Lyndsay Burginger

How to Make a Tart Crust at Home That Rivals Store-Bought Options

I have to admit, there's nothing more satisfying than making your own basic tart dough. While it's easy to run over to the grocery store and buy it in the refrigerator or freezer section, it's never the same if you make it yourself. With only four ingredients: all-purpose flour, unsalted butter, salt and water, preparing a tart crust is simple. Call yourself the Julia Child of your own kitchen because you'll want to bake tarts all the time after learning how simple the process is.

Baking of tarts goes back way. According to Joe Pastry, the baking of tarts began back in the 1550's in Europe. They differed from pies in the essence that pies were geared towards the common folk with fillings such as offal and table scraps. Tarts on the other hand were regarded as high cuisine, which were custard based and decorated artistically with various fruits and vegetables.


Lyndsay Burginger

Today tarts and pies can be differentiated in a few different ways. First, tarts are always open-faced, which means there is only a bottom crust. Tarts are also baked in a special pan which hold the side crust at a 90º angle whereas pie crust tins slope outwards at a gradual angle. Tarts are also usually made with a creamy filling then decorated with fresh ingredients.

How to Make Tart Dough

Tart Crust

Lyndsay Burginger

To begin, prepare your tart pans. In this recipe we used individual tart pans which you can purchase here. You can also use standard tart pans as well as long rectangular tart pans. Most tart pans have removable bottoms which makes it easy to take the tart shell out so look for this if you are buying a new pan.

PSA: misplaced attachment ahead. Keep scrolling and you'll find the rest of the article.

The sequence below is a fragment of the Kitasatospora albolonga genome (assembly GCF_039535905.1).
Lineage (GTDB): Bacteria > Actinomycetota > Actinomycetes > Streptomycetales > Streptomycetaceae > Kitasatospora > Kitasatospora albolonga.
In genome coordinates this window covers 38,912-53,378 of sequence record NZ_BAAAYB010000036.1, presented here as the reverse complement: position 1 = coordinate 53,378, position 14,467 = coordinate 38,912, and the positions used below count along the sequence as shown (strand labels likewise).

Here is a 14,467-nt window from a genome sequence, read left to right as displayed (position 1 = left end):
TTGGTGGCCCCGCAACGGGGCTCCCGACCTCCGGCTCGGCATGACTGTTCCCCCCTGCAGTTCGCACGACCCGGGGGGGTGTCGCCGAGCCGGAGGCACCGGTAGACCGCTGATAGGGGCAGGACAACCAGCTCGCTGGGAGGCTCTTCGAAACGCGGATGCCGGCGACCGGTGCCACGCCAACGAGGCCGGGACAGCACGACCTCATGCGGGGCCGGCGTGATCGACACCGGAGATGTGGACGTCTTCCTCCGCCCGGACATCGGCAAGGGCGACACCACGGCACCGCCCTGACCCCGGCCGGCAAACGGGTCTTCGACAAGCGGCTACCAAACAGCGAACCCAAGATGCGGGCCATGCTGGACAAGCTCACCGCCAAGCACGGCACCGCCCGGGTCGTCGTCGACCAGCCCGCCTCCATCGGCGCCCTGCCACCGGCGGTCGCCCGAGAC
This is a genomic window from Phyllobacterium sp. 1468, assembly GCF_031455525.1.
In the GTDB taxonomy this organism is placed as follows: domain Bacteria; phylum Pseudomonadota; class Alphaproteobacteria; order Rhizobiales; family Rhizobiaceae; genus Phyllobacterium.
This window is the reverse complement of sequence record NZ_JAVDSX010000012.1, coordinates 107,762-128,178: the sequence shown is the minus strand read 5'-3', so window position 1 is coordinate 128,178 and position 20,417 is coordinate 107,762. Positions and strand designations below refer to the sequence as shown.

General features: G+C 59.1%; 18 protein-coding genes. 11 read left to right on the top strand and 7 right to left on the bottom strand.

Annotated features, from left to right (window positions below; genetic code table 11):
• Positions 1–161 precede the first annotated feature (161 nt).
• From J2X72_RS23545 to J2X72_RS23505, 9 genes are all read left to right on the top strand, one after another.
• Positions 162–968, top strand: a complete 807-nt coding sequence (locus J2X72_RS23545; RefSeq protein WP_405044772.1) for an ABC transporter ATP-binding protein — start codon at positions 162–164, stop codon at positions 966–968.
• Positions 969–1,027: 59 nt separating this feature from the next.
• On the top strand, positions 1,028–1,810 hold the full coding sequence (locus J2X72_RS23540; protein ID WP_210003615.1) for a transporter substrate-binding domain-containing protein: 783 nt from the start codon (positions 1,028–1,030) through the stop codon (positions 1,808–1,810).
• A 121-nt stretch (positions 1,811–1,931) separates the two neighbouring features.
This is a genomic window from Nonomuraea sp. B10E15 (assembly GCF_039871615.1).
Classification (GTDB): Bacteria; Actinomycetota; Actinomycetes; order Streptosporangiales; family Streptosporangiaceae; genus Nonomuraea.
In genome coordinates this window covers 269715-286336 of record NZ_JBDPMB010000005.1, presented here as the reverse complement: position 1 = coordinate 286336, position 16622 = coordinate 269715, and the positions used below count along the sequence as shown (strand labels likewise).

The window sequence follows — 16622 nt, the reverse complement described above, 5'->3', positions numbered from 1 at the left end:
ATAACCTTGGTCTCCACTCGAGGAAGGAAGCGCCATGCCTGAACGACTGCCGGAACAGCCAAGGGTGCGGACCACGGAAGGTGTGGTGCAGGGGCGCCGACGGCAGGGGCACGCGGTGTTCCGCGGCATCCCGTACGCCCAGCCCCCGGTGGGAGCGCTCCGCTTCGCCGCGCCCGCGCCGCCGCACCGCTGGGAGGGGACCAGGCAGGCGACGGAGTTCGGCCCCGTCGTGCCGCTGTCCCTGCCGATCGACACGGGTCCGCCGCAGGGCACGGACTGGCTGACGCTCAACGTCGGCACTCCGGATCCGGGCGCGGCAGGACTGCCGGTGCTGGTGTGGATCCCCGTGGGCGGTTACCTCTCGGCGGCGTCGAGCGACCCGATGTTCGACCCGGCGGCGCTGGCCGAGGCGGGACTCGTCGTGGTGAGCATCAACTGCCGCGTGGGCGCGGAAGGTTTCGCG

In a bowl combine the all-purpose flour and salt. You can also do this in a food processor by adding the flour and salt and pulsing a few times to incorporate.


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Then slice the cold butter into slices or cubes to make it easier to blend. You want the butter pieces to be cold when adding into the flour to produce crumbs.

Add the butter to the food processor and pulse a few times until the dough resembles coarse crumbs and the butter is in small pieces. You can also do this with a pastry blender or two knives.


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Once the coarse meal is formed, fill a glass with ice water and sprinkle the water into the crumbs. Either pulse to combine or knead with your hands until a dough forms. The dough should not be sticky but rather sticks together easily when pressed. If the dough seems too crumbly, add a teaspoon of water into the mix.


Lyndsay Burginger

Once the dough is made, press the dough into a round and cover with plastic wrap. Let chill in the fridge for at least an hour or overnight. This lets the butter harden making that crumbly texture you want in tart doughs.


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Once the dough has fully chilled, place the dough on a lightly floured work surface and roll out to 1/8inch thick with a rolling pin. Place the dough on the tart pan or cut the dough into circles to fit on the individual pans.

One Hour Later

Tart Crust

Lyndsay Burginger

Move your oven rack to the lower third of the oven and preheat to 400ºF. Meanwhile cover your tart with aluminum foil or parchment paper and fill with pie weights or uncooked beans. This is called blind-baking and it's to prevent the dough from puffing up.

Once the crust has set, remove the pie weights and bake until the crust is light golden brown. The baking times will vary depending on the size of the tart pan.

How to Fill a Tart

Baked and ready to go, let the tart cool entirely in the pan. Meanwhile you can prepare your filling. A popular tart recipe is a fruit tart, which usually contains a pastry cream flavored with vanilla extract and topped with fresh fruit. Another option is to make a savory tart topped with tomatoes.


Lyndsay Burginger

Get the recipe here.

Either way you prepare your tart, you know it'll be homemade and delicious. Look out world, there's a new French baker in town.

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